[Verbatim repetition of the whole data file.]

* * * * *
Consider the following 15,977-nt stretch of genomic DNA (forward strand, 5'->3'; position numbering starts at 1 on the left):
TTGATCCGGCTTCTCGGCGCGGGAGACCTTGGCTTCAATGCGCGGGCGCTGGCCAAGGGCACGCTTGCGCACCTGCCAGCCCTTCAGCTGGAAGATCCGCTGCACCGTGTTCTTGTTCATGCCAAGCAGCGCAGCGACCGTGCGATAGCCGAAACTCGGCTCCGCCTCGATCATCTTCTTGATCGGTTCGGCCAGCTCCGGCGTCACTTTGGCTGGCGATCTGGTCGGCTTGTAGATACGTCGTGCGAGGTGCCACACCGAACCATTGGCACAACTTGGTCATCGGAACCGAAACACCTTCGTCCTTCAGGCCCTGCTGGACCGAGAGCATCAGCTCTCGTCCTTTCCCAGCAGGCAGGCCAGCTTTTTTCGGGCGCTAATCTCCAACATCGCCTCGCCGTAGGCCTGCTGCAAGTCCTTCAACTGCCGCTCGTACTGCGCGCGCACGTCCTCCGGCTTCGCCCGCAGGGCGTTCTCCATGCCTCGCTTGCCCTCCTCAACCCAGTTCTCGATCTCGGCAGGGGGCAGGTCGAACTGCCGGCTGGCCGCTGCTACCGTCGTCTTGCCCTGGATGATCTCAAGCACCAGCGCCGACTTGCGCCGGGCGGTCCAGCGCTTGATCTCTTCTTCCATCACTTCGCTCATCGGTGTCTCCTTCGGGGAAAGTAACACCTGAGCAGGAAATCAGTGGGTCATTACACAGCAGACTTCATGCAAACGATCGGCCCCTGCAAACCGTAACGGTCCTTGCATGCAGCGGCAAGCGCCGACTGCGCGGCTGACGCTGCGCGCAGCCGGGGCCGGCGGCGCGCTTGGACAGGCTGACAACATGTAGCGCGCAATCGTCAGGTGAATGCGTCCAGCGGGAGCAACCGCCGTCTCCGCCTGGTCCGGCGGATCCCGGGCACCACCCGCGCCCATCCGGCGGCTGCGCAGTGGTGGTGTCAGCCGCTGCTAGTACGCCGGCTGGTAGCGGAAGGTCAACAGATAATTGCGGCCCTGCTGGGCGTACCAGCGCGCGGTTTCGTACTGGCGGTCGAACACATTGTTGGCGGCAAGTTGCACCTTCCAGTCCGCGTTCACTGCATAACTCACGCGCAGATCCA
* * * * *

Consider the following 15,977-nt stretch of genomic DNA (forward strand, 5'->3'; position numbering starts at 1 on the left):
TTGATCCGGCTTCTCGGCGCGGGAGACCTTGGCTTCAATGCGCGGGCGCTGGCCAAGGGCACGCTTGCGCACCTGCCAGCCCTTCAGCTGGAAGATCCGCTGCACCGTGTTCTTGTTCATGCCAAGCAGCGCAGCGACCGTGCGATAGCCGAAACTCGGCTCCGCCTCGATCATCTTCTTGATCGGTTCGGCCAGCTCCGGCGTCACTTTGGCTGGCGATCTGGTCGGCTTGTAGATACGTCGTGCGAGGTGCCACACCGAACCATTGGCACAACTTGGTCATCGGAACCGAAACACCTTCGTCCTTCAGGCCCTGCTGGACCGAGAGCATCAGCTCTCGTCCTTTCCCAGCAGGCAGGCCAGCTTTTTTCGGGCGCTAATCTCCAACATCGCCTCGCCGTAGGCCTGCTGCAAGTCCTTCAACTGCCGCTCGTACTGCGCGCGCACGTCCTCCGGCTTCGCCCGCAGGGCGTTCTCCATGCCTCGCTTGCCCTCCTCAACCCAGTTCTCGATCTCGGCAGGGGGCAGGTCGAACTGCCGGCTGGCCGCTGCTACCGTCGTCTTGCCCTGGATGATCTCAAGCACCAGCGCCGACTTGCGCCGGGCGGTCCAGCGCTTGATCTCTTCTTCCATCACTTCGCTCATCGGTGTCTCCTTCGGGGAAAGTAACACCTGAGCAGGAAATCAGTGGGTCATTACACAGCAGACTTCATGCAAACGATCGGCCCCTGCAAACCGTAACGGTCCTTGCATGCAGCGGCAAGCGCCGACTGCGCGGCTGACGCTGCGCGCAGCCGGGGCCGGCGGCGCGCTTGGACAGGCTGACAACATGTAGCGCGCAATCGTCAGGTGAATGCGTCCAGCGGGAGCAACCGCCGTCTCCGCCTGGTCCGGCGGATCCCGGGCACCACCCGCGCCCATCCGGCGGCTGCGCAGTGGTGGTGTCAGCCGCTGCTAGTACGCCGGCTGGTAGCGGAAGGTCAACAGATAATTGCGGCCCTGCTGGGCGTACCAGCGCGCGGTTTCGTACTGGCGGTCGAACACATTGTTGGCGGCAAGTTGCACCTTCCAGTCCGCGTTCACTGCATAACTCACGCGCAGATCCA